For most people, buying a car is one of the single biggest purchases they will make throughout their lives. As such, it is also unsurprisingly one of the most stressful purchases many consumers will have to make as well. A million small decisions must be made before a car is chosen: What model? Which year? Used? New? From a dealership? From an independent seller? Although nothing can really remove the stressful decisions from the process of choosing and buying a car, making sure the person you are buying your car from is an honest salesman that is providing you with all the important and necessary information available about their cars can certainly help remove some of the guesswork. Verifying the credentials of an independent seller can be tricky, but here are a few tips for gauging the qualifications and veracity of your registered car dealer:

Going For A Test Drive: Gauging The Trustworthiness Of Your Car Dealership

Ask Around

The easiest and possibly most useful thing you can do to look into the background of your car dealer is simply ask around. Speak to friends and others you know in the area that might have had some experience with the business you are considering. Look on the web for any feedback from customers. Even more, is the company involved in the community? A trustworthy car dealer is happy to be active and known in the community, while a car dealer that may not be proud of every sale they have made might be less inclined to become involved.

Go for a Test Drive

Cars are not the only things that need to be test driven. Give the car dealership a test run by simply stopping by and observing. See how the employees are treated and behave with clients. Pay close attention to how well taken care all of the cars on the lot are. Try asking for information about a random car to see what approaches the seller takes with you. You should be able to tell rather quickly if the salesman (and their company) seems to be telling you everything they think you want to hear about the car they think you are trying to buy, or whether they are presenting you with valid, applicable information according to your feigned interest. If you walk away from the experience feeling as if you were treated well and received good information, this might be a trustworthy car dealer worth doing business with.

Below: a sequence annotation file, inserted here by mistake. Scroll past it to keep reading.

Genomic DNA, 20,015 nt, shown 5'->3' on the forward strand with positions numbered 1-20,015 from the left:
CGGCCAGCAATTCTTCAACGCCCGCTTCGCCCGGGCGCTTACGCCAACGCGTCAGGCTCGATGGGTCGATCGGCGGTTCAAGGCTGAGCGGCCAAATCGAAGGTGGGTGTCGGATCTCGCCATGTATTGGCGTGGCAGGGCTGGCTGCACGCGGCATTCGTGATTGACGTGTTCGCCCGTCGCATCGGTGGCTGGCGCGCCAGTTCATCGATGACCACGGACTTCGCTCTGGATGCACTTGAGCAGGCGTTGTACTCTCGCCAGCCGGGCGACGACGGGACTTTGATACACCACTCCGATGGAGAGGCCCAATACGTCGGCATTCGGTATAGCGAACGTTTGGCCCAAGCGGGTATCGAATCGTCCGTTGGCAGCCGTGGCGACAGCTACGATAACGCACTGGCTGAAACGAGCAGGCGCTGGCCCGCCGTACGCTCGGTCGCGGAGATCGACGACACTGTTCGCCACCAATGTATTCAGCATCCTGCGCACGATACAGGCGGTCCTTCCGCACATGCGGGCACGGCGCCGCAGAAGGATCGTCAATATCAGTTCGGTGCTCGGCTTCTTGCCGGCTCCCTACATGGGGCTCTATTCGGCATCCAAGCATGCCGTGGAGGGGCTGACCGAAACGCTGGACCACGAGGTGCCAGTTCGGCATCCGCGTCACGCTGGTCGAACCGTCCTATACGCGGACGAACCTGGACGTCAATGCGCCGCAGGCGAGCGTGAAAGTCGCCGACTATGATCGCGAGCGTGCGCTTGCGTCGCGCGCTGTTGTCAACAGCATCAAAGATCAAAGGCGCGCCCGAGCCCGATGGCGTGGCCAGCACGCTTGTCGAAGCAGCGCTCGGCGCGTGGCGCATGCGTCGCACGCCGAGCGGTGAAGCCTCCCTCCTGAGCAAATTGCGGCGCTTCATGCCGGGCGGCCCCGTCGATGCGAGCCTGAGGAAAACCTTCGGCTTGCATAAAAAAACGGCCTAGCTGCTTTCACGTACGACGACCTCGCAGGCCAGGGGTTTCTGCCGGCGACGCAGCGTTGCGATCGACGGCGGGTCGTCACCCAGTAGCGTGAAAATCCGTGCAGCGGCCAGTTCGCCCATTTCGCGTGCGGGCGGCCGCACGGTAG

Going For A Test Drive: Gauging The Trustworthiness Of Your Car Dealership

Do your Research

A wealth of information is now available online about both the potential car you are considering buying and the dealer you hope to buy it from. Pay the extra fee for a history report on the car from a third party and make sure the information you see on this report, which is based on the car’s unique vehicle identification number, matches up with everything you have seen and heard from the dealer.

You can also investigate the car dealer’s rating with the Better Business Bureau (BBB) whose job it is to validate businesses and provide consumers with information about problematic companies. You can call the local BBB in your area to see if any claims have been filed against the dealer, how long they have been around, etc. In addition, you can check with your area DMV to make sure that the dealer has purchased the appropriate surety bonds to sell vehicles. These bonds vary in amount and act as guarantees against fraudulent practices by the dealer and are required to sell vehicles commercially in most states. Georgia dealer bonds, for example, are worth $35,000 and are required by all dealers, protecting up to that amount in reparation charges should the company face legal proceedings for faulty practice or bankruptcy. Make sure the dealer you are considering is following all state regulations. Do your research – small signs can tell you a great deal about the trustworthiness of your car dealer.

Getting that new car should be an exciting moment in your life, not a stressful game of wits with an untrustworthy car dealer. Look into the background of your car dealer to remove some of that anxiety and rest assured that you are getting exactly what you expect. For more tips on how to protect yourself against fraudulent car dealers, see Preferred Auto Knowledge.